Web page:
Video: Volcano Eruption at Indonesia's Mount Sinabung Sends Ash and Hot Clouds of Gas Into the Air

An Indonesian farmer passes a field as Mount Sinabung volcano spews thick smoke into the air in Karo, North Sumatra, on December 2. Mount Sinabung roared back to life in 2010 for the first time in 400 years. Getty

Indonesia's Mount Sinabung volcano erupted on Wednesday in its largest eruption of the year—with clouds of gas and ash spewing into the sky, as seen in a video of two people driving by the scene. The eruption was "the biggest eruption this year, given the reach of the pyroclastic flow and the size of the area covered by the ashes," Nata Nail, local disaster agency head, told Agence France-Presse.

There were no severe injuries or causalities, as the danger zone surrounding the volcano was evacuated earlier, according to Sutopo Purwo Nugroho, a spokesman for Indonesia's disaster mitigation agency. Thousands, however, were affected by the spewing ash. The ash destroyed hundreds of farmers' crops. The eruption lasted over eight minutes on Wednesday around 3:30 p.m. local time.

Erupsi Gunung Sinabung 27 Desember 2017 pukul 15:36 WIB dengan amplitudo 120 mm dan durasi 500 detik. Erupsi ini disertai Awan Panas Guguran dengan jarak luncur 3500 m ke arah Tenggara-Timur dan 4600 m ke arah Selatan-Tenggara. Angin bertiup ke arah ke Timur-Tenggara.

— MAGMA Indonesia (@id_magma) December 27, 2017

There was no public panic since Mount Sinabung in North Sumatra erupts nearly everyday, Indonesia's disaster agency said. Ash continued to spew Thursday and Friday, which is common for the volcano. Another eruption occurred Thursday lasting around seven minutes long, according to Indonesia's Multiplatform Application for Geohazard Mitigation and Assessment (MAGMA). Friday, there were two eruptions lasting around 90 seconds and seven minutes each.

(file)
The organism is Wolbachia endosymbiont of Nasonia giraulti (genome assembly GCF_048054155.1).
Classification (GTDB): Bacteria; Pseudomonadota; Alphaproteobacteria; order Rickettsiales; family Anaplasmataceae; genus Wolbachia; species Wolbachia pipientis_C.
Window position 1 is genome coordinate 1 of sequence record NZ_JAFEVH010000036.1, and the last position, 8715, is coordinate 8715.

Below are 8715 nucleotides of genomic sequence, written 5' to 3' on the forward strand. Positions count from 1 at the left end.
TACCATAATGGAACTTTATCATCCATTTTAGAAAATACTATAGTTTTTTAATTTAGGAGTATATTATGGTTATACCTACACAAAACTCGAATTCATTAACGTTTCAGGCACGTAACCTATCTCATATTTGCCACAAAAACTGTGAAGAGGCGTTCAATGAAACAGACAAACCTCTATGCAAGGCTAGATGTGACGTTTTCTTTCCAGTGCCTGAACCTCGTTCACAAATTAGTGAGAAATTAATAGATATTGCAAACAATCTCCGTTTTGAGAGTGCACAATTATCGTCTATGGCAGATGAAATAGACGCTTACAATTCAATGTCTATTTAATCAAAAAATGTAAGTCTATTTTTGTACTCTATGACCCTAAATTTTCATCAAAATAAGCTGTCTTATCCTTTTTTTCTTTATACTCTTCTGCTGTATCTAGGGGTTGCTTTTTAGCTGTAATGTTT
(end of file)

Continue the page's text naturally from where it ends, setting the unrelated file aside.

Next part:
The ash from Wednesday's eruption spread to various villages and the government recommended that people not engage in activities within a radius under two miles wide surrounding the peak. People who live near the rivers were advised to be aware of the threat of cold lava, which increases the risk of overflowing rivers during the rainy season, the South China Morning Post reported.

Mount Sinabung is no stranger to volcanic eruptions. After four centuries of sleeping, the 8,000-foot tall volcano awakened in 2010. Most recently, a May 2016 eruption left seven people dead, and a February 2014 eruption killed 16. The once-sleeping giant has displaced over 3,000 families since it began erupting regularly, according to AFP. In the 2016 eruption, the seven victims were from the Gembar village in the western province of North Sumatra, which was in a 2.5 mile danger zone, reported CNN at the time.

Mount Agung eruption on 23 December 2017 11:57 localtime (utc +8). Ash cloud top around 2500 m above the summit.

— MAGMA Indonesia (@id_magma) December 23, 2017

Mount Sinabung is around 2,000 miles from another active volcano: Mount Agung in Bali. That volcano erupted last weekend, spewing ash clouds around 8,000 feet above the summit on Saturday. It continued to erupt into Sunday, according to MAGMA Indonesia.

Mount Agung caused a flurry of concerns for Americans traveling in Bali in November when the active volcano spewed ash nearly 20,000 feet high. Tens of thousands were evacuated from a 7.5-mile exclusion area around the crater of the volcano in September.

Volcanic activity is common along the Pacific Ring of Fire, a region where tectonic plates meet, causing earthquakes and volcanoes, according to volcano scientists who wrote about six key volcanoes they're watching in 2018 in The Conversation. On a given week in 2017, there were between 14 and 27 volcanoes erupting around the world. Indonesia alone has 139 active volcanoes, of which 18 have raised alert levels.